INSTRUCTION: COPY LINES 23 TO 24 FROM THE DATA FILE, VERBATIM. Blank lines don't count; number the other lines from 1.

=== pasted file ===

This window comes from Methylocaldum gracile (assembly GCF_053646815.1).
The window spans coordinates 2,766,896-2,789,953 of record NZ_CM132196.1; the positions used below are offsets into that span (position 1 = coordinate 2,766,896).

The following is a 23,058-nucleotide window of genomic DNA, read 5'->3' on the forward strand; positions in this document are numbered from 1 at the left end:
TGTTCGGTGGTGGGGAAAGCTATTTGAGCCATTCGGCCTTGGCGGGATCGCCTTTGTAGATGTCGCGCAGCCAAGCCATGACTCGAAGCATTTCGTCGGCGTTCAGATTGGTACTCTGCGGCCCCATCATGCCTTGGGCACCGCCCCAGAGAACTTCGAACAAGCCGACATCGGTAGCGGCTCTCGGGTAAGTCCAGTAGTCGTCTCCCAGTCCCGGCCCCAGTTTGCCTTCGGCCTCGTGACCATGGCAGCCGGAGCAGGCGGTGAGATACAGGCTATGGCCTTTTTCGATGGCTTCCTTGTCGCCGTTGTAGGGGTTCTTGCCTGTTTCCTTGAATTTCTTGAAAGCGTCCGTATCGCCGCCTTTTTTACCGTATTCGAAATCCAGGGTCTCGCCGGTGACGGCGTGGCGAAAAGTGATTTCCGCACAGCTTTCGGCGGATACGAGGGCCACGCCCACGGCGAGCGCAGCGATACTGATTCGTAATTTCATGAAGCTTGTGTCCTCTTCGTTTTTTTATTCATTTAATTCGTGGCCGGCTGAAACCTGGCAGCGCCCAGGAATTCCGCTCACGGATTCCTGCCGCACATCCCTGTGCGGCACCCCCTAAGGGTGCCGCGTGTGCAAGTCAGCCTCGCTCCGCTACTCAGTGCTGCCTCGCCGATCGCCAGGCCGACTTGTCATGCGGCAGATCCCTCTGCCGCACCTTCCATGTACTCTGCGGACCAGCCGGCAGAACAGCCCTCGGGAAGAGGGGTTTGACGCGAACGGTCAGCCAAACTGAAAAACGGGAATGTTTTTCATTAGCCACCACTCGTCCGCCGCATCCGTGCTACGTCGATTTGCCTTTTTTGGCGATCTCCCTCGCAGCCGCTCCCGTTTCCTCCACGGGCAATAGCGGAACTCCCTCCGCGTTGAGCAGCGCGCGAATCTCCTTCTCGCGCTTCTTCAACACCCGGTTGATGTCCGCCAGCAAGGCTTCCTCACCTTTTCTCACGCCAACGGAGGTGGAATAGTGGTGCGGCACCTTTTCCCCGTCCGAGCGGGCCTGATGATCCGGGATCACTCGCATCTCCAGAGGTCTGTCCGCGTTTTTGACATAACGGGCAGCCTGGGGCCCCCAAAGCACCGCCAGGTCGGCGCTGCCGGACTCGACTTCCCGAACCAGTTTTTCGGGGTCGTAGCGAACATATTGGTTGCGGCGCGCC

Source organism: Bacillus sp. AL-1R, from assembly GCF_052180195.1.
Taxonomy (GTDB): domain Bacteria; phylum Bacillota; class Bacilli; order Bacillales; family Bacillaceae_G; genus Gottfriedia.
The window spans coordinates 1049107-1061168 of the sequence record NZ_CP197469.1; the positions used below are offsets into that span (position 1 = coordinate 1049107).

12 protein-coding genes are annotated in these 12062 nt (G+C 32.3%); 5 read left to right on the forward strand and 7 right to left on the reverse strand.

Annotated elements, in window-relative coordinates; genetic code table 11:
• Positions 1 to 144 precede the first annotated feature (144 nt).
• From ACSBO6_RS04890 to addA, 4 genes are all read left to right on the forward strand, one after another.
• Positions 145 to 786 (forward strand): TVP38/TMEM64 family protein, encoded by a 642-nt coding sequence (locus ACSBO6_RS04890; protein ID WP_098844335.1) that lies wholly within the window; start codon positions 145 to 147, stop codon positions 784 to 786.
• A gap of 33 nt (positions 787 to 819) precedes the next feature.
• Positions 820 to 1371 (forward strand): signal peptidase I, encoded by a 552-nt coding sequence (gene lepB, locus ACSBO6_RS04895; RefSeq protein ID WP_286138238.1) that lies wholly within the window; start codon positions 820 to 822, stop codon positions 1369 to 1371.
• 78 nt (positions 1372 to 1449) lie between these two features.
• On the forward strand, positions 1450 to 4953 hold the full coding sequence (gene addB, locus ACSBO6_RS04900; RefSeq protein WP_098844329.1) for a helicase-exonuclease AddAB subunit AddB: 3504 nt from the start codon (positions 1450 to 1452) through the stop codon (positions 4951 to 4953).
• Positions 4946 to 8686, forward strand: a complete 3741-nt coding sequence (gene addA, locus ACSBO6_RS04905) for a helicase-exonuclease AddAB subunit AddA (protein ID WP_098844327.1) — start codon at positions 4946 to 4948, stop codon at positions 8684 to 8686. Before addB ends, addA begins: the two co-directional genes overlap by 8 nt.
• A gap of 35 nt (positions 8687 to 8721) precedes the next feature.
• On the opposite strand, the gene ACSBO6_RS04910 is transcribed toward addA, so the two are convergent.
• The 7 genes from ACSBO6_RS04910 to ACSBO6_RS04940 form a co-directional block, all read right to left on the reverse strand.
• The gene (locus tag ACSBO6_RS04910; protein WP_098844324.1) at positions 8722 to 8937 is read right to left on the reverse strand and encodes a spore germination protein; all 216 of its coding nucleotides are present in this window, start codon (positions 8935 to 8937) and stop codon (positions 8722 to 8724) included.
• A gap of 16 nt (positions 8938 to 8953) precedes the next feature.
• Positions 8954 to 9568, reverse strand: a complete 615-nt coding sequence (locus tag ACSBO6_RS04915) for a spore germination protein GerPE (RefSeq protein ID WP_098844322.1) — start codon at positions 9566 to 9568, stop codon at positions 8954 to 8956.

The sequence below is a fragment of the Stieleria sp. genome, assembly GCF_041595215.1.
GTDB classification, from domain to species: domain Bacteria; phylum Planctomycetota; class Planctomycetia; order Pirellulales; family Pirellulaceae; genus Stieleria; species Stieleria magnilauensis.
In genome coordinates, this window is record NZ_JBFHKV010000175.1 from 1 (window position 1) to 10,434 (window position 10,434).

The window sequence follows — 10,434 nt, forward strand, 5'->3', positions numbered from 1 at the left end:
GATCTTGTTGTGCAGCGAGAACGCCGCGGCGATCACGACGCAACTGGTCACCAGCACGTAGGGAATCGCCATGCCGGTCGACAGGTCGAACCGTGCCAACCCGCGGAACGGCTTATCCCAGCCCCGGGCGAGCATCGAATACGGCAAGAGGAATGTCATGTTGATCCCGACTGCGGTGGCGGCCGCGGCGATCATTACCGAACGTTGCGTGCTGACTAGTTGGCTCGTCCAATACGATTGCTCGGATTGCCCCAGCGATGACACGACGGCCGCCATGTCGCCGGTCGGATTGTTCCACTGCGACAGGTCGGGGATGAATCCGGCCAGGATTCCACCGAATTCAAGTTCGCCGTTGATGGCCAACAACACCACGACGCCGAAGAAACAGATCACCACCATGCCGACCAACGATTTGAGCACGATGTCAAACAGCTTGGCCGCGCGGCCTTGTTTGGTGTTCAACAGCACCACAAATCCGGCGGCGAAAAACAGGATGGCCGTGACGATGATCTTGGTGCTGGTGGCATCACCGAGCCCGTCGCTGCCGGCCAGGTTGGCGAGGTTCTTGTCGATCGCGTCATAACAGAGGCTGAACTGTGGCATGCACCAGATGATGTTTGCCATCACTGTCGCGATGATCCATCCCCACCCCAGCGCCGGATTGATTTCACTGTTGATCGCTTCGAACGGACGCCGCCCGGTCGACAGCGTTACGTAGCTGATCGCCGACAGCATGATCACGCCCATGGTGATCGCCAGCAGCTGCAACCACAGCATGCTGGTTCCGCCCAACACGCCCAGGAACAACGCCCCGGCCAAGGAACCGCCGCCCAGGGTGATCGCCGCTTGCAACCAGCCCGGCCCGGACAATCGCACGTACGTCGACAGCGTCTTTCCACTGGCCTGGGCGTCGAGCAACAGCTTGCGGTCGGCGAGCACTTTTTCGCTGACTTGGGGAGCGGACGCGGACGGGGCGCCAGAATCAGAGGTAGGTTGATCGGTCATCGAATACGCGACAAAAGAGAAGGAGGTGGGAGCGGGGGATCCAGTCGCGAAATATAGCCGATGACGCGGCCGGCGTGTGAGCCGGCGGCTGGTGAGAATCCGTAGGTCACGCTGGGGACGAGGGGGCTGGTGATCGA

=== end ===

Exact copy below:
• Positions 8954 to 9568, reverse strand: a complete 615-nt coding sequence (locus tag ACSBO6_RS04915) for a spore germination protein GerPE (RefSeq protein ID WP_098844322.1) — start codon at positions 9566 to 9568, stop codon at positions 8954 to 8956.

The sequence below is a fragment of the Stieleria sp. genome, assembly GCF_041595215.1.